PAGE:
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Hymn History: All Saints Day

November 1 is All Saints Day, a sometimes-overlooked holy day in United Methodist congregations. It is not nearly as well known as the day before, All Hallows’ (Saints’) Eve, better known as Halloween, but is far more important in the life of the church.

John Wesley, founder of the Methodist movement, enjoyed and celebrated All Saints Day. In a journal entry from November 1, 1767, Wesley calls it “a festival I truly love.” On the same day in 1788, he writes, “I always find this a comfortable day.” The following year he calls it “a day that I peculiarly love.”

This may sound odd. United Methodists don’t believe in saints. Right?

Well, yes… and no.

Wesley cautioned against holding saints in too high regard.The Articles of Religion that he sent to the Methodists in America in 1784, include a statement against “invocation of saints” (Article XIV—Of Purgatory, Book of Discipline ¶104). Wesley did not see biblical evidence for the practice and discouraged Methodists from participating.

However, he also advised against disregarding the saints altogether.

In an All Saints Day journal entry dated Monday, November 1, 1756, Wesley writes, “How superstitious are they who scruple giving God solemn thanks for the lives and deaths of his saints!” If your 18th century English is as rusty as mine, it might help to know that the word scruple means, “to be unwilling to do something because you think it is improper, morally wrong, etc.” (Merriam-Webster.com).

All Saints Day is an opportunity to give thanks for all those who have gone before us in the faith. It is a time to celebrate our history, what United Methodists call the tradition of the church.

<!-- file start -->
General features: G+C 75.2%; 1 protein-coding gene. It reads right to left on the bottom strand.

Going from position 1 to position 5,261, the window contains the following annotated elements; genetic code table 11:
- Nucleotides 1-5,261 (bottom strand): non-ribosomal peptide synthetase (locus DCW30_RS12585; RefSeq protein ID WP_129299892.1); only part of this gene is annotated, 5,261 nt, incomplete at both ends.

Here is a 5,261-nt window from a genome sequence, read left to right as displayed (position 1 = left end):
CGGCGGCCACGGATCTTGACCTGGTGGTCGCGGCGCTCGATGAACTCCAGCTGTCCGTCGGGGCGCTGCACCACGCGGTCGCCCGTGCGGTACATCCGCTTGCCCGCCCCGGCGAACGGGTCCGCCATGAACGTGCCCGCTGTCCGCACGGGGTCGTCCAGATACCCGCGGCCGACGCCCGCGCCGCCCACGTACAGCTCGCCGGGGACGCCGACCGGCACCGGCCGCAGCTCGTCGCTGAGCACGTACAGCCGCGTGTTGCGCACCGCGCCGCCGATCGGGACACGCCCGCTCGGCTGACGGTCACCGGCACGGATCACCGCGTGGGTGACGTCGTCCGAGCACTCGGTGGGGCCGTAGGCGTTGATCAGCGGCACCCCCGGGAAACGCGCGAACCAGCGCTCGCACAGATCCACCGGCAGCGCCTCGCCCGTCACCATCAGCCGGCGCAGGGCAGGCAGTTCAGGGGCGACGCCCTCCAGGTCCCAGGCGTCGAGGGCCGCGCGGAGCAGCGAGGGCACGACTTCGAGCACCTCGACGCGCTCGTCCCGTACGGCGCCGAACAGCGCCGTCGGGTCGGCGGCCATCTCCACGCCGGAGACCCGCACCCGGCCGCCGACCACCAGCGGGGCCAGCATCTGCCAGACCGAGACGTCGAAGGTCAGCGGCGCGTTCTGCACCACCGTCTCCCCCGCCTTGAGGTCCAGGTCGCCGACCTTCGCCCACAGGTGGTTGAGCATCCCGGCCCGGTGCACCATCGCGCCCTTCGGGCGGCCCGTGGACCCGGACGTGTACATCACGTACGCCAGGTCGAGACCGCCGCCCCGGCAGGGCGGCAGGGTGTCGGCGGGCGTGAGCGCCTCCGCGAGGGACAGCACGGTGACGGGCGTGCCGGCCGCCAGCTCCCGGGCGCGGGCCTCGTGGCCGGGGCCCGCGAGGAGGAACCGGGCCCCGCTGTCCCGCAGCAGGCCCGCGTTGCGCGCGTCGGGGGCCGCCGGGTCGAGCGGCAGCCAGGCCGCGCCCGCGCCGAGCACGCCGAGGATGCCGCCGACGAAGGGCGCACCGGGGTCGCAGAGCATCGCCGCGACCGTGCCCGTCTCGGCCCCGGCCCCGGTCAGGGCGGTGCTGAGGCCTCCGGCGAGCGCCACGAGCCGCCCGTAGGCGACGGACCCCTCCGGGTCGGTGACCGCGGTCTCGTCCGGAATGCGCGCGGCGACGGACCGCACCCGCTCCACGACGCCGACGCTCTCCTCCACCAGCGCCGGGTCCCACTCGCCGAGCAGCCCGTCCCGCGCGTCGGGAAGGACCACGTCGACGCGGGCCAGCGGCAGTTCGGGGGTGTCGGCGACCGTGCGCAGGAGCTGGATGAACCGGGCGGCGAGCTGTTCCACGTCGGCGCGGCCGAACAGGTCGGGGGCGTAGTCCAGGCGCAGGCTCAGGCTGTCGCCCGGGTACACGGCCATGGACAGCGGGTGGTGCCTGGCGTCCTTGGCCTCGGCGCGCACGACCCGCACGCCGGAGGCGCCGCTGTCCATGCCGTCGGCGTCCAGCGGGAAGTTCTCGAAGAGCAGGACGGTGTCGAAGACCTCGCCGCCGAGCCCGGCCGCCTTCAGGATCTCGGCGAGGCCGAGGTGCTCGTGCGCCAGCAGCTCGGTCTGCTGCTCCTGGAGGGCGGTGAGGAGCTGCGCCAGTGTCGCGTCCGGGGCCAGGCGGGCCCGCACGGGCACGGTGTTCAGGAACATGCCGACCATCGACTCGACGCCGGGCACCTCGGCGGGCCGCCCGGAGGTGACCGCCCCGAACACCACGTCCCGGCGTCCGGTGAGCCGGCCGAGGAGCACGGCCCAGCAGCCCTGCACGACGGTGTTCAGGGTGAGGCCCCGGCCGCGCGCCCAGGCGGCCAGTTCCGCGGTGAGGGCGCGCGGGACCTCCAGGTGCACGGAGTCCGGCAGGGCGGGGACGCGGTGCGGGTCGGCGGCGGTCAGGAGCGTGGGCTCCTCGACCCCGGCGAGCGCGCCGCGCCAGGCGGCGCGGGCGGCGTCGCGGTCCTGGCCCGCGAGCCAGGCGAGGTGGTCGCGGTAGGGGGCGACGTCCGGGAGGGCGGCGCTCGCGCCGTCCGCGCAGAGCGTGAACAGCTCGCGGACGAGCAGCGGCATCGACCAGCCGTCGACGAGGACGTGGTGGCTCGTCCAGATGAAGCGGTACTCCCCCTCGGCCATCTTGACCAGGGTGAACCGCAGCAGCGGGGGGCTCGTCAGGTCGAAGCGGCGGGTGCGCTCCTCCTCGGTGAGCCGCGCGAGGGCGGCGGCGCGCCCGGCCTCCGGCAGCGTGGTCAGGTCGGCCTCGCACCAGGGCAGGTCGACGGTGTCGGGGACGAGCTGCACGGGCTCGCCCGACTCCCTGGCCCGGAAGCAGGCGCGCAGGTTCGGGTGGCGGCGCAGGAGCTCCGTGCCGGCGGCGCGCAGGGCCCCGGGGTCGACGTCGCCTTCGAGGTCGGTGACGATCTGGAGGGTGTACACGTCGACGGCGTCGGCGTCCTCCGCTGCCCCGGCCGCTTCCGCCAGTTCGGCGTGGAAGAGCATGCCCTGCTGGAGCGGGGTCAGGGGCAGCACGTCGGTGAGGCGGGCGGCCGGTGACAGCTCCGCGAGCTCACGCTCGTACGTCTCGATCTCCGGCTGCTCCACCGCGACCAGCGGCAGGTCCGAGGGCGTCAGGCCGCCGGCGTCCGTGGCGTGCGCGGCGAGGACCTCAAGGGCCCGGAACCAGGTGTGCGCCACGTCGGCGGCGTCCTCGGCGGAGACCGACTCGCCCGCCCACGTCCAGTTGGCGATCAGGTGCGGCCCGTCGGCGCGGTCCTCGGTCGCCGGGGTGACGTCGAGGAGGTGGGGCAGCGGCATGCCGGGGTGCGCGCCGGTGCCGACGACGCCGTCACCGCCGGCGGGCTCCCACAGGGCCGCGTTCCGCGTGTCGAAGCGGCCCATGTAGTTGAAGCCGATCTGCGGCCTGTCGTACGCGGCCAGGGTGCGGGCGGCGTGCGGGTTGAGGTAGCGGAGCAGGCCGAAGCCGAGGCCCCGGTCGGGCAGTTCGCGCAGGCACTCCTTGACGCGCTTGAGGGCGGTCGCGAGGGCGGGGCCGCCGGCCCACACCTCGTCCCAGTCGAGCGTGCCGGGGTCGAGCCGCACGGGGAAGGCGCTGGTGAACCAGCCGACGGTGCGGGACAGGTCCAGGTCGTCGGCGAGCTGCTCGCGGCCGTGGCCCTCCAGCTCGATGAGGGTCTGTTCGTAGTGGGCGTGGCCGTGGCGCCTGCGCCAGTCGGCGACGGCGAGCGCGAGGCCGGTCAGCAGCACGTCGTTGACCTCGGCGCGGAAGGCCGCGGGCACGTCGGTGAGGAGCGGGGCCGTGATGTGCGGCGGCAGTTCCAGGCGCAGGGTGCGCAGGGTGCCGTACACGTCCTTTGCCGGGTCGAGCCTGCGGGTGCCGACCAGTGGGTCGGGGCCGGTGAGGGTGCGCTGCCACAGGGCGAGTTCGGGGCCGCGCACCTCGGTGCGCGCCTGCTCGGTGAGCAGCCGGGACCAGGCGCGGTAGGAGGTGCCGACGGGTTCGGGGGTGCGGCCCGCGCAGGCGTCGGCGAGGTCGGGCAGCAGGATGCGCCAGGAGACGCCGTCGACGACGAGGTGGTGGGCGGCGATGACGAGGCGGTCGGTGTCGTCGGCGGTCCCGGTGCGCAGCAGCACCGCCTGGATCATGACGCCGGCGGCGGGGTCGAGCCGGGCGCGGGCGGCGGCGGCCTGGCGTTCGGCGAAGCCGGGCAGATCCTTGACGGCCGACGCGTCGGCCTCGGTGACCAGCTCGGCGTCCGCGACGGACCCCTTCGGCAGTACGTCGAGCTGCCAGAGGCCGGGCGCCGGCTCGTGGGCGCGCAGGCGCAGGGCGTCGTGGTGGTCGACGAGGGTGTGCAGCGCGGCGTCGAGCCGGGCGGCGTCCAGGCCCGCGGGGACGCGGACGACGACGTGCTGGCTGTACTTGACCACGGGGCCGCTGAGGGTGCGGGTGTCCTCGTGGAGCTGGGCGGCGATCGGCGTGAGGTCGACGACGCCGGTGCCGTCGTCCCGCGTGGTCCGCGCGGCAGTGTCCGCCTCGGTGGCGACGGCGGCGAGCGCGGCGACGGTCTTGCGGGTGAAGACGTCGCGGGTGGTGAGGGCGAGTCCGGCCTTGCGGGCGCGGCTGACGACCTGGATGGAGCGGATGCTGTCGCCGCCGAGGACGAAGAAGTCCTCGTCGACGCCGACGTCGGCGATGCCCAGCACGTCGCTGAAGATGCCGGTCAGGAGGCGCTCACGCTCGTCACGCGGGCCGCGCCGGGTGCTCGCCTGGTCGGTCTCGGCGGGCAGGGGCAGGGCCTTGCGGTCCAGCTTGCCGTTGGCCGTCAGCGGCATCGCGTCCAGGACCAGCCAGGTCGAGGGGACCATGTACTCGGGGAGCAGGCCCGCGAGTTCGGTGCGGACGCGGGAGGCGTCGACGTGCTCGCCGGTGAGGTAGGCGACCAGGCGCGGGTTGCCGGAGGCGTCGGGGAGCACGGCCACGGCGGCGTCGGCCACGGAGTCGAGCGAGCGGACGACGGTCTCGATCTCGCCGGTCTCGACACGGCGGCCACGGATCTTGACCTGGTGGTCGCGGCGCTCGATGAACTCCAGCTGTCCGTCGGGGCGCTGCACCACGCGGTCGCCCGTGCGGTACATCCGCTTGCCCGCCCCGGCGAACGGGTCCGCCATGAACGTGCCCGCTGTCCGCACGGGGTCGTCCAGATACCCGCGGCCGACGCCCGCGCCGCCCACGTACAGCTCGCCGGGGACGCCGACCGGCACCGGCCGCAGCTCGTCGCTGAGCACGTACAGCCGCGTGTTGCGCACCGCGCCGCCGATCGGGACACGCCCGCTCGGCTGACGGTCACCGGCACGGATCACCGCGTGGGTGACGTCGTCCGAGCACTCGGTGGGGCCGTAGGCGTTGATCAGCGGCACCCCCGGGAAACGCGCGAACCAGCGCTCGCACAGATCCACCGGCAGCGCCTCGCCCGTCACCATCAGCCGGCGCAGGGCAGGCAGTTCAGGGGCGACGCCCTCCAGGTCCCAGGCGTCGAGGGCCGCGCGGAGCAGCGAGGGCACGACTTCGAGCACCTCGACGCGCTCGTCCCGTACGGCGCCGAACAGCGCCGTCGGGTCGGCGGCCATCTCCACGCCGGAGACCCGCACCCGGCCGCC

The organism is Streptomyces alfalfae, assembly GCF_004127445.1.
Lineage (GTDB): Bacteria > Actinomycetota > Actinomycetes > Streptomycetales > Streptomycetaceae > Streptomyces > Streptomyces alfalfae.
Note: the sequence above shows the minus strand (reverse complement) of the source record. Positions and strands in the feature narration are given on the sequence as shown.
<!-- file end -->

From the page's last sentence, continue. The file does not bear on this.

From the early days of Christianity, there is a sense that the Church consists of not only all living believers, but also all who have gone before us. For example, in Hebrews 12 the author encourages Christians to remember that a “great cloud of witnesses” surrounds us encouraging us, cheering us on.

Charles Wesley, John’s brother, picks up on this theme in his hymn that appears in our United Methodist Hymnal as “Come, Let Us Join our Friends Above,” #709. In the first verse, he offers a wonderful image of the Church through the ages:

Let saints on earth unite to sing, with those to glory gone,
for all the servants of our King in earth and heaven, are one.

On All Saints Day we remember all those—famous or obscure—who are part of the “communion of saints” we confess whenever we recite The Apostles’ Creed. We tell the stories of the saints “to glory gone.”

Alongside the likes of Paul from the New Testament, Augustine, Martin Luther, and John and Charles Wesley, we tell stories of the grandmother who took us to church every Sunday. We remember the pastor who prayed with us in the hospital, and the neighbor who changed the oil in the family car. We give thanks for the youth leader who told us Jesus loved us, the kindergarten Sunday school teacher who showered us with that love, and the woman in the church who bought us groceries when we were out of work.

Retelling these stories grounds us in our history. These memories teach us how God has provided for us through the generosity and sacrifice of those who have come before us. The stories of the saints encourage us to be all God has created us to be.